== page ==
For years now the received wisdom, when someone was about to put their home on the market, was that they should paint everything white. Everything. If it didn’t move, it got a lick of vibrant white. There was method in this blizzardy madness, because buyers don’t want to view a house with an “interesting” colour scheme and have to think about the redecorating costs. Additionally, white photographs well and can make a good first impression online or in a brochure.
The downside of white, however, is that it can photograph too well and look bleached-out or sterile. During viewings, white can also look sterile and cold, unless it’s showing up every tiny scuff, that is. No, these days, there are alternatives to white, and here are a few.
Creams and very light beiges look great in online and hard copy photos, which is good news, as estate agent websites and offices are the first places people look for new homes! These colours are best suited to living spaces, though, so people don’t feel too intimidated or rushed into redecorating. Bathrooms and kitchens can be a bit bolder.
Down to earth
Shades of brown, green, tan, red and orange are natural and inviting. If the living and dining rooms are quite spacious, these colours can work well, especially with wooden or stone floors. In smaller rooms, use these colours as feature walls or accents.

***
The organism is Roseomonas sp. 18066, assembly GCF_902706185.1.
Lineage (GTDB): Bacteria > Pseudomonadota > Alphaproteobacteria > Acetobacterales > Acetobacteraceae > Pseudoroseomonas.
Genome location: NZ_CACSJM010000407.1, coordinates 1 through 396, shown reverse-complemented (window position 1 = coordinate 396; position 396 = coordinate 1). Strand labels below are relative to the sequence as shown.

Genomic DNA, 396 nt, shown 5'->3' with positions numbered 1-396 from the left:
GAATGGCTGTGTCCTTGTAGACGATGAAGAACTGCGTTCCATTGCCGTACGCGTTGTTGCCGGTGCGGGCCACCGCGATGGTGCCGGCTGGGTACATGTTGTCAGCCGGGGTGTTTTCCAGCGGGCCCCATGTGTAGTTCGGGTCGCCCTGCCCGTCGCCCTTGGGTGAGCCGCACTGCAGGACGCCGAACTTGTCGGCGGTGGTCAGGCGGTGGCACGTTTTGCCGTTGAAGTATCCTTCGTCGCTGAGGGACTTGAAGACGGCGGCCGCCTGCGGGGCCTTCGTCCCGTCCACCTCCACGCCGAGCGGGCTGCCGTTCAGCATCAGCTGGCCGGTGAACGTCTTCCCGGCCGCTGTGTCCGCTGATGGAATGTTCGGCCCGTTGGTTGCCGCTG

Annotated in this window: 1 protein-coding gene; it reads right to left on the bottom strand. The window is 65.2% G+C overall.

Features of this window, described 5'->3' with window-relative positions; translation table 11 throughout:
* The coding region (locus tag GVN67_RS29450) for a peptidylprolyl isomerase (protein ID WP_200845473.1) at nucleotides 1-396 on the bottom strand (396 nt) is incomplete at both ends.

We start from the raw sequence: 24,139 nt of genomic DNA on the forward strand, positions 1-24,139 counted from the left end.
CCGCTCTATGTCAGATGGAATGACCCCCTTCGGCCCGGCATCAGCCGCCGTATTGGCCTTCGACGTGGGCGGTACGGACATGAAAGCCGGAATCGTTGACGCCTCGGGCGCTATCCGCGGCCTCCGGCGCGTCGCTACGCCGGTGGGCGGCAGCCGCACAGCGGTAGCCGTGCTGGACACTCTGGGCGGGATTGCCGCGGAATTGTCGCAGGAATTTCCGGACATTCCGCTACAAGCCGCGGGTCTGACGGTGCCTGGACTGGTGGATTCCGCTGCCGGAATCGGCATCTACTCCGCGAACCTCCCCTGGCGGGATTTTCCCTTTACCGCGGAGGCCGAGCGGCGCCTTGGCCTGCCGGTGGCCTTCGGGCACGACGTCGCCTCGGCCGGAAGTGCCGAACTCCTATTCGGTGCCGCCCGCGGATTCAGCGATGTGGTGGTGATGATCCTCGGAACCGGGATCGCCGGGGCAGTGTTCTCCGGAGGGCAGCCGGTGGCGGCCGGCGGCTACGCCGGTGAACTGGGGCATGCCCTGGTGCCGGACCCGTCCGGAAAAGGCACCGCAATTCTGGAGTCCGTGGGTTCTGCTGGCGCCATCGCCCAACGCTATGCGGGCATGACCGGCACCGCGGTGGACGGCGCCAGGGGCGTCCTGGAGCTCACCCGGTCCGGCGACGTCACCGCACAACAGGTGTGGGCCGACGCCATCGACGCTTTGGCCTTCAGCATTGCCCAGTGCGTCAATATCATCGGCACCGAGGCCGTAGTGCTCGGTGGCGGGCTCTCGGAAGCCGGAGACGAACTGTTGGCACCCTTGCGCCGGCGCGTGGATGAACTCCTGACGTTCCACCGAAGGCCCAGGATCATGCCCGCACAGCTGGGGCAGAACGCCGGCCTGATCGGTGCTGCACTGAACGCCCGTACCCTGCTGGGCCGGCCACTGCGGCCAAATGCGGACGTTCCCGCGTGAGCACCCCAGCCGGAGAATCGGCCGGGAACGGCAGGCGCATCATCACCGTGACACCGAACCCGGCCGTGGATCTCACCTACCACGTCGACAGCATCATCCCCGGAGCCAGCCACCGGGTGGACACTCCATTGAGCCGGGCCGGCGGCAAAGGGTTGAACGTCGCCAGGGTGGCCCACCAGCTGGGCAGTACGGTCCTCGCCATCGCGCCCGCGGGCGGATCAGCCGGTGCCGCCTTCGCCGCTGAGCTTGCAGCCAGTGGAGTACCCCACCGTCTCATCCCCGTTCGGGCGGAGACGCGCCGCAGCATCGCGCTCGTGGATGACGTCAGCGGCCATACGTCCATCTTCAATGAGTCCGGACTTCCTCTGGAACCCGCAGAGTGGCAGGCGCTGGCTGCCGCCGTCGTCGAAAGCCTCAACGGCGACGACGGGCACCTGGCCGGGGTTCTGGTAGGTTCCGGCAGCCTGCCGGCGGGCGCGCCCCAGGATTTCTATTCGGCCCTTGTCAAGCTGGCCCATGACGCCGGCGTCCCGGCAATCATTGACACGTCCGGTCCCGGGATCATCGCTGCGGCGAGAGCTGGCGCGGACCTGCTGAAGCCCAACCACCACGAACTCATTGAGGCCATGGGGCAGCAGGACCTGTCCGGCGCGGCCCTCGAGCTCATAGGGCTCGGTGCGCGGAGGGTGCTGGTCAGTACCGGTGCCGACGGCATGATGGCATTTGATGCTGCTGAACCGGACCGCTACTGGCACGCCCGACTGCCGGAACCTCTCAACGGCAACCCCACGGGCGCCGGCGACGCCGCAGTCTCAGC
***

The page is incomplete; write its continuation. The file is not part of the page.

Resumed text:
Yellows are ideal for kitchens, especially if they get a lot of sunlight. Shades of yellow make people feel adventurous and playful, which is just right for a busy kitchen. Alongside reds and oranges, yellows make people think of food and so it’s perfect for stimulating appetites and creativity.
Sing the blues
Some rooms need to have a relaxing feel to them – a child’s bedroom, or a study, for example. Cool, light blues will offer just that. If a room gets a lot of light, then a sky blue shade can make people think they’re out in nature rather than indoors. Darker blues add an impressive touch if used as accents, but it’s easy to go overboard and end up with a gloomy or forbidding look.
Care is needed here, as too much brown, or shades that are too dark take rooms back to the 1970s. Stick to sandy shades, or bronzes for a comforting, cosy feel to a living space. This part of the palette doesn’t work in bathrooms or kitchens, as it can look grubby or depressing.
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